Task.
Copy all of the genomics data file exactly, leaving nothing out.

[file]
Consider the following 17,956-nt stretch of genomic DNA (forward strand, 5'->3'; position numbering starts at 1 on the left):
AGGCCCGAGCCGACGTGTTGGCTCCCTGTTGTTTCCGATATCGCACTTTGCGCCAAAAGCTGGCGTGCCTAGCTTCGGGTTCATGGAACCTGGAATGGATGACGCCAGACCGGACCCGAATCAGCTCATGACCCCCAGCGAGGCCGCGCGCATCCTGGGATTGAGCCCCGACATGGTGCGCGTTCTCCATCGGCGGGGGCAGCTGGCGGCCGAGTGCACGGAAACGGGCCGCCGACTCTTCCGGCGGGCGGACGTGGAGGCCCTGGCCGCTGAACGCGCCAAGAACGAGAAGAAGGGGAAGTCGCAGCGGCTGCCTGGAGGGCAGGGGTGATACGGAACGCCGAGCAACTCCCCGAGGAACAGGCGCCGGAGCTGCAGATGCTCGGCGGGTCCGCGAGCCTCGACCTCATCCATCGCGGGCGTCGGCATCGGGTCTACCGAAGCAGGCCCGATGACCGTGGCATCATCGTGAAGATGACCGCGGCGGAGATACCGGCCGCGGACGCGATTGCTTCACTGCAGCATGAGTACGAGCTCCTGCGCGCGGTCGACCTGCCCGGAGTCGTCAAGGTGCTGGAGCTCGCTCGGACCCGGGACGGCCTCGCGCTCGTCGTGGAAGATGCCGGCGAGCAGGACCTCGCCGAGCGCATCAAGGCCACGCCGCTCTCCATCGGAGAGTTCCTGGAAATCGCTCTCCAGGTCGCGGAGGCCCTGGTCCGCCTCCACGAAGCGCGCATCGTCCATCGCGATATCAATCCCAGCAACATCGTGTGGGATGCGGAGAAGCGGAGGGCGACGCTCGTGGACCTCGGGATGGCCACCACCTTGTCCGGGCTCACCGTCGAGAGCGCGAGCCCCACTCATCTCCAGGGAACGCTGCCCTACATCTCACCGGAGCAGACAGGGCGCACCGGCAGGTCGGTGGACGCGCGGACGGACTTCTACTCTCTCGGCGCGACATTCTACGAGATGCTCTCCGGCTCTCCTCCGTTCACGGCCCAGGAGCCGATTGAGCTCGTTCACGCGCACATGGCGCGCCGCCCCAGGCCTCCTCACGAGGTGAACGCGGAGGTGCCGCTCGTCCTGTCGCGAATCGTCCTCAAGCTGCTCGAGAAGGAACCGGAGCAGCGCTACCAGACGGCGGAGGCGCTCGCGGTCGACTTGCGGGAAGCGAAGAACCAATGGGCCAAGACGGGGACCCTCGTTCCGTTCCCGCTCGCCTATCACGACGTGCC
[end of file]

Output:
Consider the following 17,956-nt stretch of genomic DNA (forward strand, 5'->3'; position numbering starts at 1 on the left):
AGGCCCGAGCCGACGTGTTGGCTCCCTGTTGTTTCCGATATCGCACTTTGCGCCAAAAGCTGGCGTGCCTAGCTTCGGGTTCATGGAACCTGGAATGGATGACGCCAGACCGGACCCGAATCAGCTCATGACCCCCAGCGAGGCCGCGCGCATCCTGGGATTGAGCCCCGACATGGTGCGCGTTCTCCATCGGCGGGGGCAGCTGGCGGCCGAGTGCACGGAAACGGGCCGCCGACTCTTCCGGCGGGCGGACGTGGAGGCCCTGGCCGCTGAACGCGCCAAGAACGAGAAGAAGGGGAAGTCGCAGCGGCTGCCTGGAGGGCAGGGGTGATACGGAACGCCGAGCAACTCCCCGAGGAACAGGCGCCGGAGCTGCAGATGCTCGGCGGGTCCGCGAGCCTCGACCTCATCCATCGCGGGCGTCGGCATCGGGTCTACCGAAGCAGGCCCGATGACCGTGGCATCATCGTGAAGATGACCGCGGCGGAGATACCGGCCGCGGACGCGATTGCTTCACTGCAGCATGAGTACGAGCTCCTGCGCGCGGTCGACCTGCCCGGAGTCGTCAAGGTGCTGGAGCTCGCTCGGACCCGGGACGGCCTCGCGCTCGTCGTGGAAGATGCCGGCGAGCAGGACCTCGCCGAGCGCATCAAGGCCACGCCGCTCTCCATCGGAGAGTTCCTGGAAATCGCTCTCCAGGTCGCGGAGGCCCTGGTCCGCCTCCACGAAGCGCGCATCGTCCATCGCGATATCAATCCCAGCAACATCGTGTGGGATGCGGAGAAGCGGAGGGCGACGCTCGTGGACCTCGGGATGGCCACCACCTTGTCCGGGCTCACCGTCGAGAGCGCGAGCCCCACTCATCTCCAGGGAACGCTGCCCTACATCTCACCGGAGCAGACAGGGCGCACCGGCAGGTCGGTGGACGCGCGGACGGACTTCTACTCTCTCGGCGCGACATTCTACGAGATGCTCTCCGGCTCTCCTCCGTTCACGGCCCAGGAGCCGATTGAGCTCGTTCACGCGCACATGGCGCGCCGCCCCAGGCCTCCTCACGAGGTGAACGCGGAGGTGCCGCTCGTCCTGTCGCGAATCGTCCTCAAGCTGCTCGAGAAGGAACCGGAGCAGCGCTACCAGACGGCGGAGGCGCTCGCGGTCGACTTGCGGGAAGCGAAGAACCAATGGGCCAAGACGGGGACCCTCGTTCCGTTCCCGCTCGCCTATCACGACGTGCC